You have got to admit there are some ways technology and the global economy is forcing American workers to do more with less. It can be oppressive.
Yes, but at the same time, I'm a global person, and frankly, I would like my guys in Russia to get a decent salary and I would like them to compete with the overpaid American programmers who are in short supply. Change is always disruptive and harmful, but I really don't particularly like the concept of Americans living off the labor of all these poor people all over the rest of the world. And that's not fair.

But it's the technology, you're saying, that's going to float everybody's boats a little higher and give us all better wages?
Most of us. Not all. And nothing ever will. As you said yourself, there's always going to be a bottom rung.

So you don't worry about the sort of splintering of society based on technology?
I worry about it, but I don't think it should stop us from going forward. I think we should worry about it and try and stop it from happening.

Really? Your book seems to endorse the view that it's healthy for society to fracture into small groups and to govern by small groups.
Everybody is going to be part of more than one community, I hope. I mean, I think those small communities are great, but not to the exclusion of--to some extent, at least--being a part of larger communities as well. The neat thing about cyberspace is you're not stuck in a single geographical community and just subsets of that. You can be in your local neighborhood, you can be part of computer programmers in Russia and California, you can be part of some worldwide church or something. And these all intersect.

But if you're a member of only a single community, you have a pretty sorry life, then yeah, that is a problem. Again, you have to be a grown-up. You can't just say, "Small communities are good to the exclusion of large ones" or "Large communities are good to the exclusion of small ones." That is the challenge of life and it's a greater and greater challenge the more and more choices you have. Be a grown-up, be aware of what's going on around you, make moral judgments and be open to the world around you. It depends on people. The rules aren't good enough.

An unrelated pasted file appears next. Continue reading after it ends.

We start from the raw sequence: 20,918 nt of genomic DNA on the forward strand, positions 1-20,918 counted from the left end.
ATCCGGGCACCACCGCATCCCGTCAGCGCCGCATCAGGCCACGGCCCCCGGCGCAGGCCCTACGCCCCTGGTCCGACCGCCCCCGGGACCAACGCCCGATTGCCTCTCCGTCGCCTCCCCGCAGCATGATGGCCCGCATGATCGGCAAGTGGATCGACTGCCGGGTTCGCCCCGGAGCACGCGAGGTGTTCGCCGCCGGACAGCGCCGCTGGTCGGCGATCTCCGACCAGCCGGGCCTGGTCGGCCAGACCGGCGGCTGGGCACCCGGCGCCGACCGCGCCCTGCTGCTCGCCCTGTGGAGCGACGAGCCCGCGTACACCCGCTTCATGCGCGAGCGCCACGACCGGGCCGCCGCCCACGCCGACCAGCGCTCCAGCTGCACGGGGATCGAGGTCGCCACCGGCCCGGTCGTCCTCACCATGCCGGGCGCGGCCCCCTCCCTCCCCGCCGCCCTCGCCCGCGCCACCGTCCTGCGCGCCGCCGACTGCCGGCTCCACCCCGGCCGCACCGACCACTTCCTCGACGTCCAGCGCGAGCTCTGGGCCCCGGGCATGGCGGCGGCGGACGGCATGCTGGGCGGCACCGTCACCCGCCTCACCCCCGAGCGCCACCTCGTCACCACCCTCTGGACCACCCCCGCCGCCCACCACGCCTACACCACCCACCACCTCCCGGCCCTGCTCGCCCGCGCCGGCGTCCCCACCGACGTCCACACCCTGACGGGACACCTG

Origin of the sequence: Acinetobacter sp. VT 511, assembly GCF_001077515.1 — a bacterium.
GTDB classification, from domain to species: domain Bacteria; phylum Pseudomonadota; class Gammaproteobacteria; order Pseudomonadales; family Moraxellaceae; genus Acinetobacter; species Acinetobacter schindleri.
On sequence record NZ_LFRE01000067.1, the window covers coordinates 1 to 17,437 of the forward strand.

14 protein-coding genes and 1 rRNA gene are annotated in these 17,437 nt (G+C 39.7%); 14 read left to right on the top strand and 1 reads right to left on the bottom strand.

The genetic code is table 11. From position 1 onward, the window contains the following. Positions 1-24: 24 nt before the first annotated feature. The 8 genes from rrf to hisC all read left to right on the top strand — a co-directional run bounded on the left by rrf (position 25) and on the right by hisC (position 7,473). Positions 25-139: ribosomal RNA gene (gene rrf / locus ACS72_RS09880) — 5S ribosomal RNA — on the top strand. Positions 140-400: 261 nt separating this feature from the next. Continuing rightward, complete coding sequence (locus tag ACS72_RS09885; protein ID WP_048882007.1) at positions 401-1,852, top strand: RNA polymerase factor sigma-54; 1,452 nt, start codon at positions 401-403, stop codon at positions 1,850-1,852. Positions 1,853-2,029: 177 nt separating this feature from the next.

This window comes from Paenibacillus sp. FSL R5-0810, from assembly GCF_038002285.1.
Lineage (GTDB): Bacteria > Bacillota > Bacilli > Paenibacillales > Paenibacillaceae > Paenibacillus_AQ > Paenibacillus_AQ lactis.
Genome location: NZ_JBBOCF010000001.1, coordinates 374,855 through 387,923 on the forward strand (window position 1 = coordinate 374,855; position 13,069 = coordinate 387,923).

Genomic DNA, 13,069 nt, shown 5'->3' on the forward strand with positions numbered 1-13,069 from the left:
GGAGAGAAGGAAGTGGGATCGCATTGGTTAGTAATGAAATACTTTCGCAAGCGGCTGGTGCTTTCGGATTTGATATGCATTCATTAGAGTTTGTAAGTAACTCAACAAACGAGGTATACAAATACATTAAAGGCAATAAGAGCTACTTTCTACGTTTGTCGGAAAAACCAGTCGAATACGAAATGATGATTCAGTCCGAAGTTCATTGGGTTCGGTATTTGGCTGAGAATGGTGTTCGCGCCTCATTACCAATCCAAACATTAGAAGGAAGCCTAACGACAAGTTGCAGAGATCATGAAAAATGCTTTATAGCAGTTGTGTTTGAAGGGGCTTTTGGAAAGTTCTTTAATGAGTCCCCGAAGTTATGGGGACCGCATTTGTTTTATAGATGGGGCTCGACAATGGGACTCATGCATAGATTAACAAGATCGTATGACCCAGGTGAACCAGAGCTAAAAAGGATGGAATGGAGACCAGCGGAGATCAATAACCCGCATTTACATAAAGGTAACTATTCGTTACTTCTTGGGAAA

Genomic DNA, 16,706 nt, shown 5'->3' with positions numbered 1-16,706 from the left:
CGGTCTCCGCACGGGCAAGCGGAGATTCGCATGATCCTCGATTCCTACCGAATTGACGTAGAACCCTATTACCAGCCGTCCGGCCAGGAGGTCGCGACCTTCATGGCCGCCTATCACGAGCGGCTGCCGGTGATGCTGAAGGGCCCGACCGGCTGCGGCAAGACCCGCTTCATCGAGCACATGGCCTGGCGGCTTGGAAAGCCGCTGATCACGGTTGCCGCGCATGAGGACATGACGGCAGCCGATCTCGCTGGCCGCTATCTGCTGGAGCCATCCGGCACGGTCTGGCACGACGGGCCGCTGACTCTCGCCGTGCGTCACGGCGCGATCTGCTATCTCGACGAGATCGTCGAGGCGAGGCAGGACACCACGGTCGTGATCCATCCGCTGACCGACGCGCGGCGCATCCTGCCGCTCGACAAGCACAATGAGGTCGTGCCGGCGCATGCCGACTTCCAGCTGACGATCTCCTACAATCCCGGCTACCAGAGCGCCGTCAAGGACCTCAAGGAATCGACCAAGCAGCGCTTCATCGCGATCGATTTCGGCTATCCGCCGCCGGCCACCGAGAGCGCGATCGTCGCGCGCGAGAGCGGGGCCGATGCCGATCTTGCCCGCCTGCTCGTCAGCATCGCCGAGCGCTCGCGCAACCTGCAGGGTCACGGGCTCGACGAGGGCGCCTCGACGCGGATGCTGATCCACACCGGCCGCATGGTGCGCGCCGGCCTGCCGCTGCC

Your own PC Forum conference seems to be a community of its own. It's been said that you stand at the gate at PC Forum like someone at a club in New York City--letting people in or not. What criteria do you use?
We sell out, so we have to leave some people out. We could raise the price to $6,000, but I don't think I'd really like what kind of an audience that would result in. So we do some social engineering. I don't know if I want to tell everybody everything, but to some extent we discriminate against PR firms, we discriminate for women, for foreigners, for minorities of whatever kind, for little start-ups. The sixth person from Xerox doesn't have as much chance as the first person from a company you never heard of, and, you know, just what I call "cute companies." We're trying not to make it [the forum] into an all-boys club. Obviously we want the movers and shakers in the establishment, but for their benefit and for the benefit of the new kids, we want to get a good mix.

You spend a lot of time in the book discussing rating systems and filtering, but these systems have come under attack from some quarters, like the ACLU, as censorware. Why do you think rating and filtering is an acceptable answer?
Again, people need to make judgments, they need to discriminate--and they want tools to help them do that. Those tools are very powerful and they can be used for good or for bad. But again, I think they're valuable and I just disagree with the ACLU. Sorry. That's like saying, "A gun's greatest purpose is to harm." "Crypto's greatest purpose is to protect." Neither of those is neutral. Something like a filtering system, I think, is fairly neutral and it really depends mostly on who is using it.